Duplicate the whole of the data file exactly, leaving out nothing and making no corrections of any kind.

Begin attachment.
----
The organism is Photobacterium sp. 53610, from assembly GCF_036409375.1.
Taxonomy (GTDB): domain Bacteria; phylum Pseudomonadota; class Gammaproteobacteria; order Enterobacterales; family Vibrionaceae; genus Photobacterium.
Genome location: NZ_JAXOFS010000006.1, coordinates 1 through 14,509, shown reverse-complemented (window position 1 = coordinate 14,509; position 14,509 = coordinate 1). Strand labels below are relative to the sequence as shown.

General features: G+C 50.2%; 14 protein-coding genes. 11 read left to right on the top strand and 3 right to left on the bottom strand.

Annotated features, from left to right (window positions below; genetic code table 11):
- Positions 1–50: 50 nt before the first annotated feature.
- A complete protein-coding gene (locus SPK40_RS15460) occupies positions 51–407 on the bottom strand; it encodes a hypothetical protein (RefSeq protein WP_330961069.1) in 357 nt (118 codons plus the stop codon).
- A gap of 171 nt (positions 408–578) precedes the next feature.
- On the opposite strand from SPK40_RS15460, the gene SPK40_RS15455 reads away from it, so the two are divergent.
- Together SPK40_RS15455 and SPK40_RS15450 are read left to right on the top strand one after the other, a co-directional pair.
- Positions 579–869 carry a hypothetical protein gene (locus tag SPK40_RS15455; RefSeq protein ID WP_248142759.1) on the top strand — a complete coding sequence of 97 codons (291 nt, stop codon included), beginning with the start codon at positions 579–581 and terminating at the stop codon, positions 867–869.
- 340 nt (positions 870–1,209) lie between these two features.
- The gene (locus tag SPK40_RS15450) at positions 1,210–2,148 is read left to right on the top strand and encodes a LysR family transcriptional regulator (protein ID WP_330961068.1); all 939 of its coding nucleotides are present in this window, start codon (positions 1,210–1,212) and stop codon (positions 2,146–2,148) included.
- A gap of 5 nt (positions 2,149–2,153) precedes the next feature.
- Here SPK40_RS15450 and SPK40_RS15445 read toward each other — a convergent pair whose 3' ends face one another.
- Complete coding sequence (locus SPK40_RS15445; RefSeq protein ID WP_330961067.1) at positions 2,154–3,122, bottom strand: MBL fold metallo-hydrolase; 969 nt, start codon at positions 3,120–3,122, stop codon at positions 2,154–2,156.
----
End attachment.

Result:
The organism is Photobacterium sp. 53610, from assembly GCF_036409375.1.
Taxonomy (GTDB): domain Bacteria; phylum Pseudomonadota; class Gammaproteobacteria; order Enterobacterales; family Vibrionaceae; genus Photobacterium.
Genome location: NZ_JAXOFS010000006.1, coordinates 1 through 14,509, shown reverse-complemented (window position 1 = coordinate 14,509; position 14,509 = coordinate 1). Strand labels below are relative to the sequence as shown.

General features: G+C 50.2%; 14 protein-coding genes. 11 read left to right on the top strand and 3 right to left on the bottom strand.

Annotated features, from left to right (window positions below; genetic code table 11):
- Positions 1–50: 50 nt before the first annotated feature.
- A complete protein-coding gene (locus SPK40_RS15460) occupies positions 51–407 on the bottom strand; it encodes a hypothetical protein (RefSeq protein WP_330961069.1) in 357 nt (118 codons plus the stop codon).
- A gap of 171 nt (positions 408–578) precedes the next feature.
- On the opposite strand from SPK40_RS15460, the gene SPK40_RS15455 reads away from it, so the two are divergent.
- Together SPK40_RS15455 and SPK40_RS15450 are read left to right on the top strand one after the other, a co-directional pair.
- Positions 579–869 carry a hypothetical protein gene (locus tag SPK40_RS15455; RefSeq protein ID WP_248142759.1) on the top strand — a complete coding sequence of 97 codons (291 nt, stop codon included), beginning with the start codon at positions 579–581 and terminating at the stop codon, positions 867–869.
- 340 nt (positions 870–1,209) lie between these two features.
- The gene (locus tag SPK40_RS15450) at positions 1,210–2,148 is read left to right on the top strand and encodes a LysR family transcriptional regulator (protein ID WP_330961068.1); all 939 of its coding nucleotides are present in this window, start codon (positions 1,210–1,212) and stop codon (positions 2,146–2,148) included.
- A gap of 5 nt (positions 2,149–2,153) precedes the next feature.
- Here SPK40_RS15450 and SPK40_RS15445 read toward each other — a convergent pair whose 3' ends face one another.
- Complete coding sequence (locus SPK40_RS15445; RefSeq protein ID WP_330961067.1) at positions 2,154–3,122, bottom strand: MBL fold metallo-hydrolase; 969 nt, start codon at positions 3,120–3,122, stop codon at positions 2,154–2,156.